Throughout the history of humanity, morals have been a well-versed and disputatious debate that many philosophers fail to define. Philosophers, such as Jean-Paul Sartre and John Stuart Mill, are prime examples of this debate. Sartre passionately argued the validity of the Existentialism, while Mill believed in the ethical philosophy of Utilitarianism. In the University’s “Being Human” class, taught by Denise Hatcher, the students studied and discussed the two philosophical concepts, in search of finding a moral consistency.
Jean-Paul Sartre lived from 1905 to 1980 and is arguably the best known philosopher of the 20th century. His career mainly focused on the development of Existentialism. Existentialism is a philosophy concerned with humanity finding itself through free will, choice, and personal responsibility. Many of his publications argued the defense of his philosophical theory, because critics poked a plethora of ideology holes and approached his misunderstood jargon as contradictions. John Stuart Mill, who lived from 1806 to 1873, was an English Philosopher that held many focuses throughout his career. One of his focuses was Utilitarianism. Though he did not construct the philosophy, Mill expounded upon the ideology, by defining the difference between forms of pleasure and arguing that people who practice philosophy, benefit society more than those who engage in individualist practices for pleasure, which are lower forms of pleasure or happiness, because they are in search of educating the society of a “Greater Good.”
In Sartre’s publication “Existentialism is a Humanism”, he states “Existence Precedes Essence”, illustrating a mantra the philosophy follows, in terms of humanity taking authentic responsibility for the species legacy, through the actions that have transpired through our existence. This philosophy argues for authenticity, while Utilitarianism teaches that human morality is lined with the service to a “Greater Good”. As stated in John Stuart Mill’s publication “Utilitarianism”,
The creed which accepts as the foundation of morals, Utility, or the Greatest Happiness Principle, holds that actions are right in proportion as they tend to promote happiness, wrong as they tend to produce the reverse of happiness. By happiness is intended pleasure, and the absence of pain; by unhappiness, pain, and the privation of pleasure. To give a clear view of the moral standard set up by the theory, much more requires to be said; in particular, what things it includes in the ideas of pain and pleasure; and to what extent this is left an open question. But these supplementary explanations do not affect the theory of life on which this theory of morality is grounded.…If utility is the ultimate source of moral obligations, utility may be invoked…There is no case of moral obligation where in which some secondary principle is not involved.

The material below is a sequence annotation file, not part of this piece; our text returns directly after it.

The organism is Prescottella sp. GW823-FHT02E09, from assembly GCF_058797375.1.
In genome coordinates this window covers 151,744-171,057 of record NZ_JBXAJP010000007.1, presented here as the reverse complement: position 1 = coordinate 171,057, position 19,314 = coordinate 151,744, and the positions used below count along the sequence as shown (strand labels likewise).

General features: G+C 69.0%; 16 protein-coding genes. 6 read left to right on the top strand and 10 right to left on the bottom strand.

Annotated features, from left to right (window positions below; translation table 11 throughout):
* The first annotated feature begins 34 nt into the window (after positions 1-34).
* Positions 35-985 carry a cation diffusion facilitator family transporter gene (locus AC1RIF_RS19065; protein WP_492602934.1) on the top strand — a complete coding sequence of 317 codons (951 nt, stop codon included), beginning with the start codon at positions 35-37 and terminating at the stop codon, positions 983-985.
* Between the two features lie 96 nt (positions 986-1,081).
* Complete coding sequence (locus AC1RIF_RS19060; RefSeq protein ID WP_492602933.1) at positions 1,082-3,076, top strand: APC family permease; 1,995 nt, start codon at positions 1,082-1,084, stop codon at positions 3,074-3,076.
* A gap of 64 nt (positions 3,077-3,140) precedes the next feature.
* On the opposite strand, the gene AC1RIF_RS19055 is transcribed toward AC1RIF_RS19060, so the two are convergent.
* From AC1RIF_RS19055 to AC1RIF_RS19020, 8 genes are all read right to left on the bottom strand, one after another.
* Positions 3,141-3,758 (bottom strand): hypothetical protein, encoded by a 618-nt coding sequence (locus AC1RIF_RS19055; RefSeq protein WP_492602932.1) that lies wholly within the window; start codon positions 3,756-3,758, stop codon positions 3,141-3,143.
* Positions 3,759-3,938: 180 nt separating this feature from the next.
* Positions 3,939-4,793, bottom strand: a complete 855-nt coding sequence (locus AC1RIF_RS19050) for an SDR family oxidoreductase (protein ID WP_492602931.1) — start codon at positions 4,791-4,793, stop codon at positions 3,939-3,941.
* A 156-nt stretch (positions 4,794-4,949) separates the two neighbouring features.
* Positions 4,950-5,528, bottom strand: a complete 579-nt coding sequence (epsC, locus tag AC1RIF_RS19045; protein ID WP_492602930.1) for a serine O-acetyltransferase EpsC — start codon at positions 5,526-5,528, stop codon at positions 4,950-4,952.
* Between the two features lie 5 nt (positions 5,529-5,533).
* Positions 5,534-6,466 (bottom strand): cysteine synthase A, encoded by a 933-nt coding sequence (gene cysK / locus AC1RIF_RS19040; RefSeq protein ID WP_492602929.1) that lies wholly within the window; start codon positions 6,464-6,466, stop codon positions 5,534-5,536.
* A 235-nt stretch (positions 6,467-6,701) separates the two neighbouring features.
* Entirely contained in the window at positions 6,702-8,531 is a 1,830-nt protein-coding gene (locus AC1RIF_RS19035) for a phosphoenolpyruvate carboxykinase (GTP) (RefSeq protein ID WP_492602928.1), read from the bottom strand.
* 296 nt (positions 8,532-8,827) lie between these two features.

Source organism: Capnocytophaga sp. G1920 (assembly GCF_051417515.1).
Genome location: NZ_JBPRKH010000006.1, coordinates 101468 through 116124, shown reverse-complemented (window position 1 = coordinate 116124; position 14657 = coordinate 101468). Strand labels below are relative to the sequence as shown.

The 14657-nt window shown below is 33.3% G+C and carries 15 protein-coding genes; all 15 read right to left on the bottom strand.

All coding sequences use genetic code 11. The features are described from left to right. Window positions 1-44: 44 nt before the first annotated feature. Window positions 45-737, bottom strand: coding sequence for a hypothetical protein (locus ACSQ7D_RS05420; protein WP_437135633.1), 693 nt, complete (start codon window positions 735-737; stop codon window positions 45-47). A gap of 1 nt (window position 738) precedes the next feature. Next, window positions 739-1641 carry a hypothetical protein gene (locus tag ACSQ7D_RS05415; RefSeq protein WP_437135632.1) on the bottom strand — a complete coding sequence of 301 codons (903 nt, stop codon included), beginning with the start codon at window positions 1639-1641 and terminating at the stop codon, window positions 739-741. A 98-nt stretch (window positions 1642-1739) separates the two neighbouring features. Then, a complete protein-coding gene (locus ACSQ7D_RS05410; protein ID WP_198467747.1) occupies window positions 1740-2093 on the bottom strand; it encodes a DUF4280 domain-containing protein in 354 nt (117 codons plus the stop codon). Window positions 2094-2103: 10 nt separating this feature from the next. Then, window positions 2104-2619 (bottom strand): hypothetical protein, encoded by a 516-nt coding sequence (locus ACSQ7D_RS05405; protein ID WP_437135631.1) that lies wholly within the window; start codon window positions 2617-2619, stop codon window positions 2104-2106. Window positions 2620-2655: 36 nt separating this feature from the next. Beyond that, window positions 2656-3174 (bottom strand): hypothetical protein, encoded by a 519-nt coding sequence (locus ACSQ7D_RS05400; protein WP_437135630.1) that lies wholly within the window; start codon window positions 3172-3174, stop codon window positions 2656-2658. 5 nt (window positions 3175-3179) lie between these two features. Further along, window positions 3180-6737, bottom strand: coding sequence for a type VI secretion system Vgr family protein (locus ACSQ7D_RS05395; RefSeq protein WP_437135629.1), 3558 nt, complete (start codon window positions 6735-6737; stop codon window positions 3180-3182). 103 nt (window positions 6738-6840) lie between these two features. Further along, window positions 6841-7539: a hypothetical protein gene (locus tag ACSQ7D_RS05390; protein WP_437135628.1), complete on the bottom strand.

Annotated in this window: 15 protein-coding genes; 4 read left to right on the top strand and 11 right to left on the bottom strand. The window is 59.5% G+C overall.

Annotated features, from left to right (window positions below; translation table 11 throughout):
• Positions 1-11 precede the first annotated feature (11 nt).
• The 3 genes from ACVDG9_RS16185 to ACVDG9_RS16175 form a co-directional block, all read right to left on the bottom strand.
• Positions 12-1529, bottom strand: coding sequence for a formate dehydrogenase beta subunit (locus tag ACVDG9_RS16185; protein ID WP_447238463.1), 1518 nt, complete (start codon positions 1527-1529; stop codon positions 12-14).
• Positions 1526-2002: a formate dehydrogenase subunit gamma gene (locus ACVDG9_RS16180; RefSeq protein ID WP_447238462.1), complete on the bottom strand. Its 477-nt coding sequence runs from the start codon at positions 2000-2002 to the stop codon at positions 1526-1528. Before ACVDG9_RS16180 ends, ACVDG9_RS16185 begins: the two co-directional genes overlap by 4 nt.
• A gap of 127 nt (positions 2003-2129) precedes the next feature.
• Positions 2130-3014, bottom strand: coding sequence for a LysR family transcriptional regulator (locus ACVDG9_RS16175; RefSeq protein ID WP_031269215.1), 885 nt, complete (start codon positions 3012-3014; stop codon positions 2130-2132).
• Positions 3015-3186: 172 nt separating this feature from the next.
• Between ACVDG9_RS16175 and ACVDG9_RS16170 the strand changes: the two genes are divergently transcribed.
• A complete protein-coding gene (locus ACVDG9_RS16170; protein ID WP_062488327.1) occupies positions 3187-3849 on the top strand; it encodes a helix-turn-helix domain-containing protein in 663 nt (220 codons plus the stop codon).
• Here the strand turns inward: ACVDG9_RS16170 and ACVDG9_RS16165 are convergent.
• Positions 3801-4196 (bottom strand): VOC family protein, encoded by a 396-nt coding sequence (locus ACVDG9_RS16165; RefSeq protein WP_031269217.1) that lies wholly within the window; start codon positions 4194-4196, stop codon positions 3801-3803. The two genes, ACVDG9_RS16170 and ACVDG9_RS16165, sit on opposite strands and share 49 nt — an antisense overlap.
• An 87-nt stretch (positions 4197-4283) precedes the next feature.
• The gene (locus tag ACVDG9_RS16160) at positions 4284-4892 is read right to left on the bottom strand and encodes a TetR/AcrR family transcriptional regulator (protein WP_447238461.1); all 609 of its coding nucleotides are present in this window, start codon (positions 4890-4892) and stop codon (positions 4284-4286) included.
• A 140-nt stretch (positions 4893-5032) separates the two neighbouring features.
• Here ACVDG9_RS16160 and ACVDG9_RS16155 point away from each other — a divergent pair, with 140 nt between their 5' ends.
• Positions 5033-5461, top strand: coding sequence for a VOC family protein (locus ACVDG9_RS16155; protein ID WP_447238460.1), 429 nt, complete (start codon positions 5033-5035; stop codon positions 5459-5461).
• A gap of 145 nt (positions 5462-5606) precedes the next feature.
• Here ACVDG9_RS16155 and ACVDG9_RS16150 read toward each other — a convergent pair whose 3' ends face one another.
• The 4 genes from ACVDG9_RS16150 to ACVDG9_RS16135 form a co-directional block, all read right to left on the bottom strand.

This excerpt presents utility as the basis of everything people desire and insists that moral actions are the actions that allow the greatest amount of utility to be experienced in the world. That is the concept of aiding the Greater Good. The overall difference between Utilitarianism and Existentialism is the argument of whether or not the individual or the society is valued more, to create a moral whole. Existentialism theorizes that morality is individual authenticity. Sartre’s Existentialism is founded on the importance of the moral individual, through the responsibility of each action a person chooses to portray. Mill’s Utilitarianism believes that the pursuit of creating the highest level of happiness in the society is what creates a moral humanity.
While Existentialism and Utilitarianism are different philosophical theories with varying centers of importance, they come together in search for the common goal of defining human morality. With that common goal, both theories can agree on what constitutes as immoral actions, such as murder or theft, though they contradict each other in nearly every other fundamental aspect, considering they take opposite stances on the debate of the individual creating a moral humanity or the society creates the moral whole.
Philosophers, such as Jean-Paul Sartre and John Stuart Mill, are prime examples of the debate of human morality. Both philosophers dedicated their careers for the search of truth, in terms of the human moral dilemma. Though both theories attempt to answer the same question, Mill’s Utilitarianism highly contradicts Sartre’s Existentialism.
Sartre, Jean-Paul. Existentialism Is a Humanism. N.p.: n.p., n.d. PDF.
Mill, John Stuart. Utilitarianism. N.p.: n.p., n.d. PDF.
(Collegiate paper I wrote two semesters ago. Just thought I’d share with you all )